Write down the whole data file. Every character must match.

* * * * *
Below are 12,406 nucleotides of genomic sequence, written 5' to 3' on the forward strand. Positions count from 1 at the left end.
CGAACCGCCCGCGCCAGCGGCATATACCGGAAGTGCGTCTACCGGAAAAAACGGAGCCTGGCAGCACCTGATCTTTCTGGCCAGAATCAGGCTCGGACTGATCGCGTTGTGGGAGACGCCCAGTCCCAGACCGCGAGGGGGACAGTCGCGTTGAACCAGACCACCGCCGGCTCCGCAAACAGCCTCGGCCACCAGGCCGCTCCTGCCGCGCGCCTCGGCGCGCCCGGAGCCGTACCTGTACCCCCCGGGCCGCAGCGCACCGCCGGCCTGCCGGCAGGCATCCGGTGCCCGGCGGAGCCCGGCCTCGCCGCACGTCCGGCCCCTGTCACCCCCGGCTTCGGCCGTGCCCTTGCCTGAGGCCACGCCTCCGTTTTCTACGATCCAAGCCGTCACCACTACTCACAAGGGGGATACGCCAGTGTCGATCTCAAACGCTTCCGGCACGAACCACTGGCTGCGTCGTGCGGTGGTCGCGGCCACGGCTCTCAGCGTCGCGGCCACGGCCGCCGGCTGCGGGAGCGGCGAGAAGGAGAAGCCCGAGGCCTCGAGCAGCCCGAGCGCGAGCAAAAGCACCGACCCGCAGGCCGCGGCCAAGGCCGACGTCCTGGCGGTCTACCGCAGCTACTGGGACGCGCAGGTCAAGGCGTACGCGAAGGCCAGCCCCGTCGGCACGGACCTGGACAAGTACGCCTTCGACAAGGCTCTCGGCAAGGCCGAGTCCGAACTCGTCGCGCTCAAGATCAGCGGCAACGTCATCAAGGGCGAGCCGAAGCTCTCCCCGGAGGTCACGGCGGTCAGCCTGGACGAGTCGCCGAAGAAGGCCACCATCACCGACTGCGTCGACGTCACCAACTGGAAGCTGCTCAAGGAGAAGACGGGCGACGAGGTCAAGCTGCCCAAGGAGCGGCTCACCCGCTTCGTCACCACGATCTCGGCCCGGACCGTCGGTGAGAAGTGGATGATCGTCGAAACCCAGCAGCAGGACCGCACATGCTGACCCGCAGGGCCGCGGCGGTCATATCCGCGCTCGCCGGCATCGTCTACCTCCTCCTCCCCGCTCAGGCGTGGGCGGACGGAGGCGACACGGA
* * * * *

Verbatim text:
Below are 12,406 nucleotides of genomic sequence, written 5' to 3' on the forward strand. Positions count from 1 at the left end.
CGAACCGCCCGCGCCAGCGGCATATACCGGAAGTGCGTCTACCGGAAAAAACGGAGCCTGGCAGCACCTGATCTTTCTGGCCAGAATCAGGCTCGGACTGATCGCGTTGTGGGAGACGCCCAGTCCCAGACCGCGAGGGGGACAGTCGCGTTGAACCAGACCACCGCCGGCTCCGCAAACAGCCTCGGCCACCAGGCCGCTCCTGCCGCGCGCCTCGGCGCGCCCGGAGCCGTACCTGTACCCCCCGGGCCGCAGCGCACCGCCGGCCTGCCGGCAGGCATCCGGTGCCCGGCGGAGCCCGGCCTCGCCGCACGTCCGGCCCCTGTCACCCCCGGCTTCGGCCGTGCCCTTGCCTGAGGCCACGCCTCCGTTTTCTACGATCCAAGCCGTCACCACTACTCACAAGGGGGATACGCCAGTGTCGATCTCAAACGCTTCCGGCACGAACCACTGGCTGCGTCGTGCGGTGGTCGCGGCCACGGCTCTCAGCGTCGCGGCCACGGCCGCCGGCTGCGGGAGCGGCGAGAAGGAGAAGCCCGAGGCCTCGAGCAGCCCGAGCGCGAGCAAAAGCACCGACCCGCAGGCCGCGGCCAAGGCCGACGTCCTGGCGGTCTACCGCAGCTACTGGGACGCGCAGGTCAAGGCGTACGCGAAGGCCAGCCCCGTCGGCACGGACCTGGACAAGTACGCCTTCGACAAGGCTCTCGGCAAGGCCGAGTCCGAACTCGTCGCGCTCAAGATCAGCGGCAACGTCATCAAGGGCGAGCCGAAGCTCTCCCCGGAGGTCACGGCGGTCAGCCTGGACGAGTCGCCGAAGAAGGCCACCATCACCGACTGCGTCGACGTCACCAACTGGAAGCTGCTCAAGGAGAAGACGGGCGACGAGGTCAAGCTGCCCAAGGAGCGGCTCACCCGCTTCGTCACCACGATCTCGGCCCGGACCGTCGGTGAGAAGTGGATGATCGTCGAAACCCAGCAGCAGGACCGCACATGCTGACCCGCAGGGCCGCGGCGGTCATATCCGCGCTCGCCGGCATCGTCTACCTCCTCCTCCCCGCTCAGGCGTGGGCGGACGGAGGCGACACGGA